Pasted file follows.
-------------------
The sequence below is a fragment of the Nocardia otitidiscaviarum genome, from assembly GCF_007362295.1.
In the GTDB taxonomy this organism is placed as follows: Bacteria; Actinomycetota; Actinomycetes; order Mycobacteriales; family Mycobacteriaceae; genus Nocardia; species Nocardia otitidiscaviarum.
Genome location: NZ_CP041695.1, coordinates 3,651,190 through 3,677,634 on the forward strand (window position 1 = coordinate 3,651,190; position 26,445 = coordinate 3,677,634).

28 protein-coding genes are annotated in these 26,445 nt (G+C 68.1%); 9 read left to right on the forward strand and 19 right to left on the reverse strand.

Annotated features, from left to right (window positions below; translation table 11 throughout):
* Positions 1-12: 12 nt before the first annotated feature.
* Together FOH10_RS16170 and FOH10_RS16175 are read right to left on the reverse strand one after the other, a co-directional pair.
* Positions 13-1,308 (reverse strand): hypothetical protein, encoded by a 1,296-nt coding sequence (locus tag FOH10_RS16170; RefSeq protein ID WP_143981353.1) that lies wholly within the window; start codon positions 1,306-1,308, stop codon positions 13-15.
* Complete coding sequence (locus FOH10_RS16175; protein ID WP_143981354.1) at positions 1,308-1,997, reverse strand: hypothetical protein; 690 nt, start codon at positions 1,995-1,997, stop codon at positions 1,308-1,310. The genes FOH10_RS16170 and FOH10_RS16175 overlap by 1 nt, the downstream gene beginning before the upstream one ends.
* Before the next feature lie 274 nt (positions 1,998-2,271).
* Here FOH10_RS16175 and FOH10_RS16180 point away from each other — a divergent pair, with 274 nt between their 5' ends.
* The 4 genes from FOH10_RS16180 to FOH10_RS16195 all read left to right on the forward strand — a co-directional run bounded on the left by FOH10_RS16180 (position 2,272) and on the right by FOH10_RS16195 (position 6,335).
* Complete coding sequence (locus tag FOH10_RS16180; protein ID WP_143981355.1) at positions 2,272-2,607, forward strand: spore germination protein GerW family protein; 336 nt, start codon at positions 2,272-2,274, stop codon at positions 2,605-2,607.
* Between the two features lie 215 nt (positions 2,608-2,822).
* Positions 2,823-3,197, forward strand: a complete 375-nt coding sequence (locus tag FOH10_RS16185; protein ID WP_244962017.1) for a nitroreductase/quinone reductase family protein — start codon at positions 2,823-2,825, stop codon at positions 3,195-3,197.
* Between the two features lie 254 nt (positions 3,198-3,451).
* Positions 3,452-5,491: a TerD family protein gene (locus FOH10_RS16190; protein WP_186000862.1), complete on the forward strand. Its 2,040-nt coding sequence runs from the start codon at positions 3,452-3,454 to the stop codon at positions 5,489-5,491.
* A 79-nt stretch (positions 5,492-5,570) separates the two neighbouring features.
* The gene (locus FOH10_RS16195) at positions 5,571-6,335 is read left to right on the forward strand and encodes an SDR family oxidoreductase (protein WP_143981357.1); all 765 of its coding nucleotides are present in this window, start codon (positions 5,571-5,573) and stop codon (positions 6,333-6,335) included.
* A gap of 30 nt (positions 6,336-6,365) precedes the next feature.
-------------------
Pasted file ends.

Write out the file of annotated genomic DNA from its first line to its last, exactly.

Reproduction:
The sequence below is a fragment of the Nocardia otitidiscaviarum genome, from assembly GCF_007362295.1.
In the GTDB taxonomy this organism is placed as follows: Bacteria; Actinomycetota; Actinomycetes; order Mycobacteriales; family Mycobacteriaceae; genus Nocardia; species Nocardia otitidiscaviarum.
Genome location: NZ_CP041695.1, coordinates 3,651,190 through 3,677,634 on the forward strand (window position 1 = coordinate 3,651,190; position 26,445 = coordinate 3,677,634).

28 protein-coding genes are annotated in these 26,445 nt (G+C 68.1%); 9 read left to right on the forward strand and 19 right to left on the reverse strand.

Annotated features, from left to right (window positions below; translation table 11 throughout):
* Positions 1-12: 12 nt before the first annotated feature.
* Together FOH10_RS16170 and FOH10_RS16175 are read right to left on the reverse strand one after the other, a co-directional pair.
* Positions 13-1,308 (reverse strand): hypothetical protein, encoded by a 1,296-nt coding sequence (locus tag FOH10_RS16170; RefSeq protein ID WP_143981353.1) that lies wholly within the window; start codon positions 1,306-1,308, stop codon positions 13-15.
* Complete coding sequence (locus FOH10_RS16175; protein ID WP_143981354.1) at positions 1,308-1,997, reverse strand: hypothetical protein; 690 nt, start codon at positions 1,995-1,997, stop codon at positions 1,308-1,310. The genes FOH10_RS16170 and FOH10_RS16175 overlap by 1 nt, the downstream gene beginning before the upstream one ends.
* Before the next feature lie 274 nt (positions 1,998-2,271).
* Here FOH10_RS16175 and FOH10_RS16180 point away from each other — a divergent pair, with 274 nt between their 5' ends.
* The 4 genes from FOH10_RS16180 to FOH10_RS16195 all read left to right on the forward strand — a co-directional run bounded on the left by FOH10_RS16180 (position 2,272) and on the right by FOH10_RS16195 (position 6,335).
* Complete coding sequence (locus tag FOH10_RS16180; protein ID WP_143981355.1) at positions 2,272-2,607, forward strand: spore germination protein GerW family protein; 336 nt, start codon at positions 2,272-2,274, stop codon at positions 2,605-2,607.
* Between the two features lie 215 nt (positions 2,608-2,822).
* Positions 2,823-3,197, forward strand: a complete 375-nt coding sequence (locus tag FOH10_RS16185; protein ID WP_244962017.1) for a nitroreductase/quinone reductase family protein — start codon at positions 2,823-2,825, stop codon at positions 3,195-3,197.
* Between the two features lie 254 nt (positions 3,198-3,451).
* Positions 3,452-5,491: a TerD family protein gene (locus FOH10_RS16190; protein WP_186000862.1), complete on the forward strand. Its 2,040-nt coding sequence runs from the start codon at positions 3,452-3,454 to the stop codon at positions 5,489-5,491.
* A 79-nt stretch (positions 5,492-5,570) separates the two neighbouring features.
* The gene (locus FOH10_RS16195) at positions 5,571-6,335 is read left to right on the forward strand and encodes an SDR family oxidoreductase (protein WP_143981357.1); all 765 of its coding nucleotides are present in this window, start codon (positions 5,571-5,573) and stop codon (positions 6,333-6,335) included.
* A gap of 30 nt (positions 6,336-6,365) precedes the next feature.